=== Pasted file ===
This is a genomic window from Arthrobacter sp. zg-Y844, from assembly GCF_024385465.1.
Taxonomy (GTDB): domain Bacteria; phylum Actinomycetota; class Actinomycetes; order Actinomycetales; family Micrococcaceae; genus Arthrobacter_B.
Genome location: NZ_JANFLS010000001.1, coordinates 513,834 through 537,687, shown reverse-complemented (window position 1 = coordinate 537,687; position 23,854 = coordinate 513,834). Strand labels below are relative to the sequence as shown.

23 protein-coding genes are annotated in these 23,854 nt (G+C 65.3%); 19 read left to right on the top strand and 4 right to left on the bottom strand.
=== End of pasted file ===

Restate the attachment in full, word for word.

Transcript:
This is a genomic window from Arthrobacter sp. zg-Y844, from assembly GCF_024385465.1.
Taxonomy (GTDB): domain Bacteria; phylum Actinomycetota; class Actinomycetes; order Actinomycetales; family Micrococcaceae; genus Arthrobacter_B.
Genome location: NZ_JANFLS010000001.1, coordinates 513,834 through 537,687, shown reverse-complemented (window position 1 = coordinate 537,687; position 23,854 = coordinate 513,834). Strand labels below are relative to the sequence as shown.

23 protein-coding genes are annotated in these 23,854 nt (G+C 65.3%); 19 read left to right on the top strand and 4 right to left on the bottom strand.